We’re not at the point yet where skin microbiome fingerprinting is possible for every consumer, but perhaps that is the future of cosmetics. As I read through a few different scientific articles to prepare for this piece, I had to wonder if one day we’ll see “personalised cosmetics”, just like we are starting to see the advent of “personalised medicine” in cancer therapies. Maybe in a few decades we’ll be able to take a facial swab, and then be matched to a perfect mix of truly probiotic cosmetics that really will balance our own unique skin microbiome.
In the meantime, any cosmetic that claims to balance your microbiome or the like, should at least be backed by scientific studies showing across lots of humans that its ingredients actually do have a positive effect. We actually are starting to see studies like this - for instance, L’Oreal conducted a scientific study that showed pretty convincingly that broken down pieces of Bifidobacterium longum had an antiinflammatory effect on human skin.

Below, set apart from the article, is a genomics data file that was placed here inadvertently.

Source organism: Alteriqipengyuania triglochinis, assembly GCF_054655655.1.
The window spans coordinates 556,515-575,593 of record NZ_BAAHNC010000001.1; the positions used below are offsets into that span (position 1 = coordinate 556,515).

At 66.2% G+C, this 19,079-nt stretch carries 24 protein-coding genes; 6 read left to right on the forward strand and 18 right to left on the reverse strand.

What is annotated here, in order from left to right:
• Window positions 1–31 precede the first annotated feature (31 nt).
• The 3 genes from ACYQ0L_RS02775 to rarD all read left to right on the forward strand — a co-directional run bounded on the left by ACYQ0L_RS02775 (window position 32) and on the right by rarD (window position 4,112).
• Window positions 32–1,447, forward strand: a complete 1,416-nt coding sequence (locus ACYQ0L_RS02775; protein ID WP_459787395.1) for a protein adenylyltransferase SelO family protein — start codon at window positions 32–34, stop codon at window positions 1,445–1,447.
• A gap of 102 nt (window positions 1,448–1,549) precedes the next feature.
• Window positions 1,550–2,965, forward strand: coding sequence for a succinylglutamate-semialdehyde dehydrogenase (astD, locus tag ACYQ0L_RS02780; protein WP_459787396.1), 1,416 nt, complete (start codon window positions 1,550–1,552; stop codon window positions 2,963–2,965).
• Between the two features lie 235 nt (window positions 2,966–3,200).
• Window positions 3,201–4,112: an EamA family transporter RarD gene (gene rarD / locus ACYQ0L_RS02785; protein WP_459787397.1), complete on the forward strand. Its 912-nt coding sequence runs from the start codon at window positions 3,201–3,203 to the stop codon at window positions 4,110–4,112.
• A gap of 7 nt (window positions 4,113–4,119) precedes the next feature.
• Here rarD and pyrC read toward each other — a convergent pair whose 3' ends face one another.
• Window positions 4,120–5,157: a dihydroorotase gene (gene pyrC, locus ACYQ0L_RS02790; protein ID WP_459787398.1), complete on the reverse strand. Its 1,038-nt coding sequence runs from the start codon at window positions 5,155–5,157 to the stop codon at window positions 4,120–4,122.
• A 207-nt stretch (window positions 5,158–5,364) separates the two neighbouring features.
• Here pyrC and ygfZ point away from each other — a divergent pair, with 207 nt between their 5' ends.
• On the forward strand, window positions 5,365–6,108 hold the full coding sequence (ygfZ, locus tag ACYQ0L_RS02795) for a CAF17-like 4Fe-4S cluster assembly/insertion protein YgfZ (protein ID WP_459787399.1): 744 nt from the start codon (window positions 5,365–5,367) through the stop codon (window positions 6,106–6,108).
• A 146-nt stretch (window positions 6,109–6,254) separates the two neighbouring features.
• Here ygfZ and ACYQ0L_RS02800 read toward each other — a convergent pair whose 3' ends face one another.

So, maybe the future of cosmetics will indeed involve working with, rather than against our microbes. But in order to get there, I can’t say it better than these authors:
“There is no question that the modulation of microbes can lead to novel ways to improve appearance and well-being… [but] unproven claims help no-one, whereas good scientific investigation can bring forth products of great merit to human health and well-being.”
P.S. If you want a science-based advent calendar for the rest of December, you can follow me on Twitter, Mastodon, or LinkedIn, or Microbial Mondays on Facebook, where I’m sharing a different new or old Microbial Mondays article each day until Christmas. Happy holidays!